It has a lot to do with exposure, says Alan Matarasso, a cosmetic surgeon in New York – and, yes, over the last year he has seen an increase in the number of patients who mention the Trumps when talking about what they would like to change about their faces. “There’s no question that whenever an attractive, popular figure appears in the media a lot, you will get this,” he says. “It’s human nature. It’s not exclusive to these two women, but [they] are front and centre now. But I could get all the exposure in the world and I doubt people will be walking into plastic surgeons’ offices wanting to look like me. So they also happen to be the right look at the right time.”
Hats off: why the beret is back on the frontline of fashion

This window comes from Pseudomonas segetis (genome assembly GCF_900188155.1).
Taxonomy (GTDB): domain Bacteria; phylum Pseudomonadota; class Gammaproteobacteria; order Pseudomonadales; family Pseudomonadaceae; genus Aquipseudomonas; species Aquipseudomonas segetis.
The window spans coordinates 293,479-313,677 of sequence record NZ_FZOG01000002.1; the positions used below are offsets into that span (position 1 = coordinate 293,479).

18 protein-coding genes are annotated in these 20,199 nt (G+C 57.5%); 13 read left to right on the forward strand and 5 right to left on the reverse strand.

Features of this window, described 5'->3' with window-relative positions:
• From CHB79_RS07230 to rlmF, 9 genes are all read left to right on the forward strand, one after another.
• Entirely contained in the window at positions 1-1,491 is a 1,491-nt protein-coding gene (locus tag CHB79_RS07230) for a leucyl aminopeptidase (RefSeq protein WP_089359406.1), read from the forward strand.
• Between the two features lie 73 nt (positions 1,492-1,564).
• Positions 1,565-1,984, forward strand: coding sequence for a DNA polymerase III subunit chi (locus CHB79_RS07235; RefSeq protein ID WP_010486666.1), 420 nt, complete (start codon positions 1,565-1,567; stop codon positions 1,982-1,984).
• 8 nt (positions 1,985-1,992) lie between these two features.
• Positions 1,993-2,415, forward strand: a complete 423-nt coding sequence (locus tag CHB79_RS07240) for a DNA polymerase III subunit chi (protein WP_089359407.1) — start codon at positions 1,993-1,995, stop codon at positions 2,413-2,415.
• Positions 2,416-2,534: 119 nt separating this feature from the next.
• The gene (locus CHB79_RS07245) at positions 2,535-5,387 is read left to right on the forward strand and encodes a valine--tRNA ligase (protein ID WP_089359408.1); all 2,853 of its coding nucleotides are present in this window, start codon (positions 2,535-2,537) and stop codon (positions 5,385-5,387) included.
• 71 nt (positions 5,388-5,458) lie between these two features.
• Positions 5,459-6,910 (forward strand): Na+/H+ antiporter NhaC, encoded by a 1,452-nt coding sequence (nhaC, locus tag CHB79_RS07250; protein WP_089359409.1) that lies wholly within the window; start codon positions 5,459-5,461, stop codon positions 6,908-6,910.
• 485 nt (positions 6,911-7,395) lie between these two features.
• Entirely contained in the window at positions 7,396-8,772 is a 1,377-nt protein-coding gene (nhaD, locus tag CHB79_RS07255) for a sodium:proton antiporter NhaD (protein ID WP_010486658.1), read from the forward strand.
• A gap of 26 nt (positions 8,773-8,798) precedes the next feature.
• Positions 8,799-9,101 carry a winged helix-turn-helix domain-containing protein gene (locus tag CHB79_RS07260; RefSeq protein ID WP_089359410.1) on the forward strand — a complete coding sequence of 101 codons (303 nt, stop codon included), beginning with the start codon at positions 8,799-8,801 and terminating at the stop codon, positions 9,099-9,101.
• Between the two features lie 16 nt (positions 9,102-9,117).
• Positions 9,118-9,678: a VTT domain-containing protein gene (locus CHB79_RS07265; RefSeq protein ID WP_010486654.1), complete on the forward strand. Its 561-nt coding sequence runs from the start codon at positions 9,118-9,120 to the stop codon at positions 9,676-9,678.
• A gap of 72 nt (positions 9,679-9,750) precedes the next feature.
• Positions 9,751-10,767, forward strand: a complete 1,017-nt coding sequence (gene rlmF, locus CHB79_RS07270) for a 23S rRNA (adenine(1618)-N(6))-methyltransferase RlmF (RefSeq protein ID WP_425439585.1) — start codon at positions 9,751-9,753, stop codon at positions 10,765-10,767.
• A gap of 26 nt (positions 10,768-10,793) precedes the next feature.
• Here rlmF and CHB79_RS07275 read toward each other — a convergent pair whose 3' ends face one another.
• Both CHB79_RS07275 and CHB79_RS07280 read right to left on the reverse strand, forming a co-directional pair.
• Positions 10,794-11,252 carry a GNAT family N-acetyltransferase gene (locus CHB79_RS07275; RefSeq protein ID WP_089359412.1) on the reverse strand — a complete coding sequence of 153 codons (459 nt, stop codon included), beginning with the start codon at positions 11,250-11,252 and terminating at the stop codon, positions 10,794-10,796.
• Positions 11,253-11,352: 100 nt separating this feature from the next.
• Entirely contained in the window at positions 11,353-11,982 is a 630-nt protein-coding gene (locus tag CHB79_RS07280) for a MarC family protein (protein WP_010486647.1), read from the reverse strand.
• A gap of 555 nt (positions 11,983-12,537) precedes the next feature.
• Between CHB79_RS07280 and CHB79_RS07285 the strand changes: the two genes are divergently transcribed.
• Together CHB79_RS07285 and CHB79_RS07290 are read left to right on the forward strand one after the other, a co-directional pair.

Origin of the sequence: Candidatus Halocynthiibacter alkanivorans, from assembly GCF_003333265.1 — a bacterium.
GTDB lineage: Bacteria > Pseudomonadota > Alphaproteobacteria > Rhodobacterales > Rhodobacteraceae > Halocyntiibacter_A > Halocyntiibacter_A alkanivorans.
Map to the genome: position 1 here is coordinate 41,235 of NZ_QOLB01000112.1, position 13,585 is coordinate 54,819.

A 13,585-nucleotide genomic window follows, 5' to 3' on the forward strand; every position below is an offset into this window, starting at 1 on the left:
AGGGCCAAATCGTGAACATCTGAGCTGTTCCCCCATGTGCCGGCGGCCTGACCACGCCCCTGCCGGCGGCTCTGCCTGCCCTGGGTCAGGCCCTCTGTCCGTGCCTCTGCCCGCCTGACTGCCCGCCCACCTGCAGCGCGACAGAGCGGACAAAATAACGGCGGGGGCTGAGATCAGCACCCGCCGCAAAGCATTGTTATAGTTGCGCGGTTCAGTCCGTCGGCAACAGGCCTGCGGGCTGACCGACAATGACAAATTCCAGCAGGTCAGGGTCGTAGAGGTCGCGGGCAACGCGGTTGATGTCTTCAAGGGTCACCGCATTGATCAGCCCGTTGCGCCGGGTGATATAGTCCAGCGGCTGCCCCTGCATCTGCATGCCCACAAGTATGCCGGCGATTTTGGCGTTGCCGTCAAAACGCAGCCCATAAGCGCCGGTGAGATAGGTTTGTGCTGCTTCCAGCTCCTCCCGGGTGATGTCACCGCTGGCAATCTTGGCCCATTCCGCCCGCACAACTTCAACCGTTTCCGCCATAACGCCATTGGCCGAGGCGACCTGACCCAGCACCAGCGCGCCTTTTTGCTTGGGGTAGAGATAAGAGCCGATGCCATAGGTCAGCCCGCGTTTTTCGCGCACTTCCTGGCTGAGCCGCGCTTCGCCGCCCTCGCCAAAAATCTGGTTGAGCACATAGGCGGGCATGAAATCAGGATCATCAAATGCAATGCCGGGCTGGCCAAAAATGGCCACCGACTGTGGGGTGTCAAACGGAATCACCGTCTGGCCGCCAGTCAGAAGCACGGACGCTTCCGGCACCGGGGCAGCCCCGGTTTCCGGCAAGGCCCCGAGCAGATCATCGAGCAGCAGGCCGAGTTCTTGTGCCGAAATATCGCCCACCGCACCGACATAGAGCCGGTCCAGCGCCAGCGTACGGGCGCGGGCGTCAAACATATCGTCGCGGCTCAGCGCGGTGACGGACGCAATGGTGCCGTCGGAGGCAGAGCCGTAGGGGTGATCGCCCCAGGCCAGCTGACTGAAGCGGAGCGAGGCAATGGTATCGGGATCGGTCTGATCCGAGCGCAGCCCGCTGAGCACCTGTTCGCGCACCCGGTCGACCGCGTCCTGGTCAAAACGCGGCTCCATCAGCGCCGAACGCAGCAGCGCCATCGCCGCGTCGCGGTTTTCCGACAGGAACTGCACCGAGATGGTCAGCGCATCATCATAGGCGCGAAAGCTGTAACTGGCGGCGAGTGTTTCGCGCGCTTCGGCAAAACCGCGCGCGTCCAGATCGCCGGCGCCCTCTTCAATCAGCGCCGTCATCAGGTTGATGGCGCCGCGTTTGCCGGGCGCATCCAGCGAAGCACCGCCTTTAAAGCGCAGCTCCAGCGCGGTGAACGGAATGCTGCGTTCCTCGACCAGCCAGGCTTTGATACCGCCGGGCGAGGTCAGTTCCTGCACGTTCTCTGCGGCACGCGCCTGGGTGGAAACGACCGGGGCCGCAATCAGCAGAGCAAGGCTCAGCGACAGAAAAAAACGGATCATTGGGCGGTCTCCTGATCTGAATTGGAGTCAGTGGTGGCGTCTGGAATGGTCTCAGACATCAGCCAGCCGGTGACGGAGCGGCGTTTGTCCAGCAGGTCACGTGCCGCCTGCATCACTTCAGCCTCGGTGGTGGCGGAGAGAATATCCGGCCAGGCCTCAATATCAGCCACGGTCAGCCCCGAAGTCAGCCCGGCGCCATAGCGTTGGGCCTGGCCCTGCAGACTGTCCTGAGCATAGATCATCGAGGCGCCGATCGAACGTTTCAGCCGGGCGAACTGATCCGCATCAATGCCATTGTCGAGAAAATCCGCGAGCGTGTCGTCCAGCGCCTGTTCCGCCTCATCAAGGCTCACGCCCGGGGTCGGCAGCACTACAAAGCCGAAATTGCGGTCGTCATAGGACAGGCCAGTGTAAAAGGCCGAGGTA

The beret is… divisive. I know this first-hand, as I wear them regularly, in black, grey and raspberry. And while much discussion may be found online as to the angle at which one should be worn (pulled forward, or jauntily to the side, or covering your whole head, your hair croissanted up inside), of more help I think is the following tip. The trick to wearing a beret is to avoid eye contact with strangers. Then, when they shout something at you such as, “Bonjour!” (you’re from Hove) or, “Ooh Betty!” (you’re too young to get the reference), it’s far easier to pretend you haven’t noticed and carry on walking. Because in your head you’re Marlene Dietrich, as opposed to “all French people”. You’re Faye Dunaway. You’re Debbie Harry, pretending she’s Patty Hearst, pretending she’s a leftwing terrorist called Tania, with a machine gun and a cosy head. You’re Rembrandt, idiot.It slides in and out of favour, the beret. The first examples were found by archaeologists in bronze age tombs, with berets also seen on sculptures in 12th-century Europe. Some were bigger, some floppier, but all were made of felt, the oldest form of cloth, created by pressing wool, hard. Shepherds used to fill their shoes with tufts from the sheep; as they worked and sweated, felt was made. Berets were adopted by peasants, then royalty, then the military, then artists. But in 2002 the market had all but dried up – 40 years earlier there had been 15 beret factories in Oloron-Sainte-Marie (France’s beret capital); by then there was just one. “We suffer from the savagery of fashion,” said Bernard Fargues, head of Beatex, the last beret maker in town. Which means today their luck could be changing. The beret is back.In Maria Grazia Chiuri’s A/W 17 collection for Dior, every look came topped with a beret – the models were styled as romantic revolutionaries – and Rihanna wore hers in the front row, too. Vogue said the beret is “shaping up to be one of Fall 2017’s most ubiquitous items for gals and guys”. Which of course I applaud. Because there are few accessories as odd as the beret, few that signify conservative uniform as well as revolution and rebellious rock’n’roll. I mean, my dad has a beret. No, he has two, one French, after Picasso, one Spanish, like a Basque separatist. I’ve worn one since I was a child, photographed gazing wistfully out across a reservoir, then at art school, and on days when it rains. I lean towards a beret worn with buoyancy, after Princess Diana, and one fitted snugly, like Eddie Izzard protesting against Brexit.To list famous beret wearers is to moodboard the entire 20th century: Benny Hill, Audrey Hepburn, Frank Spencer, Ernest Hemingway, Che Guevara. It’s hard to make a list like this and not imagine the dinner party, and the absolute laugh they’d all have. Jean-Paul Sartre, Monica Lewinsky, Johnny Rotten, the Pink Panther, posh schoolgirls, Edith Piaf, the Black Panthers, Beyoncé, mime artists, all of them balancing a nippled plate of felt on their head as if marching off to battle.A beret is perceived as a hat with power, whether the power to remain poised in a storm or to keep your hair on tight while you change the world. Today, with all that baggage, it is also perceived as a bit mannered. A bit whimsical. For example, a lot of Tesco’s fancy dress costumes come with a small polyester beret. We once bought a beret the size of a Pringle for my late cat (RIP). So, much as I love them, I understand the desire to roll an eye at the sight of one approaching on an urban street. For a hat that can fold up to the size of an Oyster card, this one comes with a lot of crap to carry around. But it’s worth it, as long as you realise that by wearing a beret, you’re always on the frontline.